But listen up. These researchers were examining only hospitalizations. What about medical deaths outside hospitals?
Also pretty frightening was the conclusion, published in the Journal of the American Medical Association a few years ago, that correctly taken prescription drugs are the sixth leading cause of death in the US.
While we’re at it, let’s move from medical deaths and drug-related deaths to the word “wounded,” as in medical wounds or wounded by health care. We never use the word wounded in healthcare statistics, but perhaps we should. Instead we encounter “wounded” in the context of military war casualties. By clicking to the Wikipedia entry listing total casualties for every US war, you’ll see a column for “Total US Deaths,” another for “Total US Wounded,” and then, adding the two together, “Total US Casualties.” Traveling down the list, war by messy war, it averages 3.0 to 3.5 wounded for every death.
Could this multiple apply to health care? I don’t see why not. Tripling the 250,000 deaths would bring us to 750,000 Americans annually “wounded” by health care.
The walking wounded, or worse
As I read over this chart of wasted and wounded lives, I couldn’t help but carry the military analogy a step further. Consider yourself, the patient, as the common foot soldier and the healthcare system itself as one enormous battlefield. Instead of military fatigues, you’re in a hospital gown. You may survive, be lucky enough to call yourself a veteran, and if whatever you had is now gone you’ll enjoy the veteran’s benefit of improved longevity.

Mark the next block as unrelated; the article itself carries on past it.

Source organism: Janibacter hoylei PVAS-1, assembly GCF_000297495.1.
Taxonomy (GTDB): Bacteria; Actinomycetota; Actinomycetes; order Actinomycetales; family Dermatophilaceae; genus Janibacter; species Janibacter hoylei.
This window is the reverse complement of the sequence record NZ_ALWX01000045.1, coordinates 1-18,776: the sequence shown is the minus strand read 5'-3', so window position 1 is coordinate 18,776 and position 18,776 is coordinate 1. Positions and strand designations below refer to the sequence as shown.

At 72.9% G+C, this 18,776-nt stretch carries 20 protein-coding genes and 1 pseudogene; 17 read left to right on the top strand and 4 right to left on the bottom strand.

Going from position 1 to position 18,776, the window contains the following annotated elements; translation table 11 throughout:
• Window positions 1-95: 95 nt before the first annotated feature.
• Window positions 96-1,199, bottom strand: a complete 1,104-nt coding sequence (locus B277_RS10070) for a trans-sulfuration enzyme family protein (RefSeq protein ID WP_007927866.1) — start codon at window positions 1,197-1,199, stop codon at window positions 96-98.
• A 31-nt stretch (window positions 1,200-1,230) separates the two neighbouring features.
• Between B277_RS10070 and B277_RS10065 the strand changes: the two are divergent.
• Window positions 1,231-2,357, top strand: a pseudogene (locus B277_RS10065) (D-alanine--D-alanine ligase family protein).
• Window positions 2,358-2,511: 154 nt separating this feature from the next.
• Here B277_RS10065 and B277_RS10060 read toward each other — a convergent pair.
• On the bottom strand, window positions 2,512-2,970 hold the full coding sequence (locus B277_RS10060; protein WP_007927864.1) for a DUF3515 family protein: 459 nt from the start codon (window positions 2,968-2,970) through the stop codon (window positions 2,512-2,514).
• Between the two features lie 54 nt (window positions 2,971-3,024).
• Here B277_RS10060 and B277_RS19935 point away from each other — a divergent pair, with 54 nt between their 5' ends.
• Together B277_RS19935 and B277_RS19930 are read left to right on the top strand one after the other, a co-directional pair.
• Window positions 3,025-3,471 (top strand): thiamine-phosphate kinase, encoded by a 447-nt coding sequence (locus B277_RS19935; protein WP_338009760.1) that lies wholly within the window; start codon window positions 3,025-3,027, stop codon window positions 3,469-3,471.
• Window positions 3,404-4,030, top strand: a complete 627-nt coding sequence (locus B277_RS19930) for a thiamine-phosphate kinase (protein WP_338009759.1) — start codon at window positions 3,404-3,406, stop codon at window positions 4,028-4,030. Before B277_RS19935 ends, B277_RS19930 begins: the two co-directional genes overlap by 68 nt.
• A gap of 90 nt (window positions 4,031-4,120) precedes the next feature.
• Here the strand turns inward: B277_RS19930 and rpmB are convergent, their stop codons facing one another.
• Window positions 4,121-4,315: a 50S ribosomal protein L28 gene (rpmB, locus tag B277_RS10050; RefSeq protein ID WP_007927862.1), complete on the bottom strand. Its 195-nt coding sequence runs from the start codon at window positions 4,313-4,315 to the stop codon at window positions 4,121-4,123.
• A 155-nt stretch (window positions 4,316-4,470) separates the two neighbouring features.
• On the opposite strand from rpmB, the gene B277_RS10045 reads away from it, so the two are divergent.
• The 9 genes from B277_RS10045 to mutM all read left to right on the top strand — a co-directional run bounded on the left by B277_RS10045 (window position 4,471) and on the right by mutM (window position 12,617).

But if something goes wrong you’ll be among the wounded or the killed. In war, both sides are controlled by the top brass, made up of politicians and generals. In our healthcare system, the top brass are doctors and hospital administrators on one side and the insurance industry on the other. The top brass, in war or in healthcare, are rarely casualties.
How many millions emerge from their healthcare experience worse than when they started? How many patients survived surgery, a drug reaction, or misguided psychotherapy but were never really healthy again?
Shocked as we are by the idea of medical-related deaths coming in third, we’d be truly overwhelmed if ever a survey were taken among the survivors of our healthcare system. Something simple, like “Has any encounter with health care left you with more medical problems than you started with?” “If yes, what happened?”
Besides prompting you to wonder where you put your Xanax, there are two take-aways from this Health Tip:
- Your chances of becoming a health care statistic (killed or wounded) are considerably reduced by avoiding the system as much as possible. By now, I hope you know you can do this by eating healthfully, exercising regularly, and making a point to reduce stress, avoid tobacco, wear a seat belt, etc. It’s your body—take care of it yourself.
- I told you we might need more malpractice attorneys.
David Edelberg, MD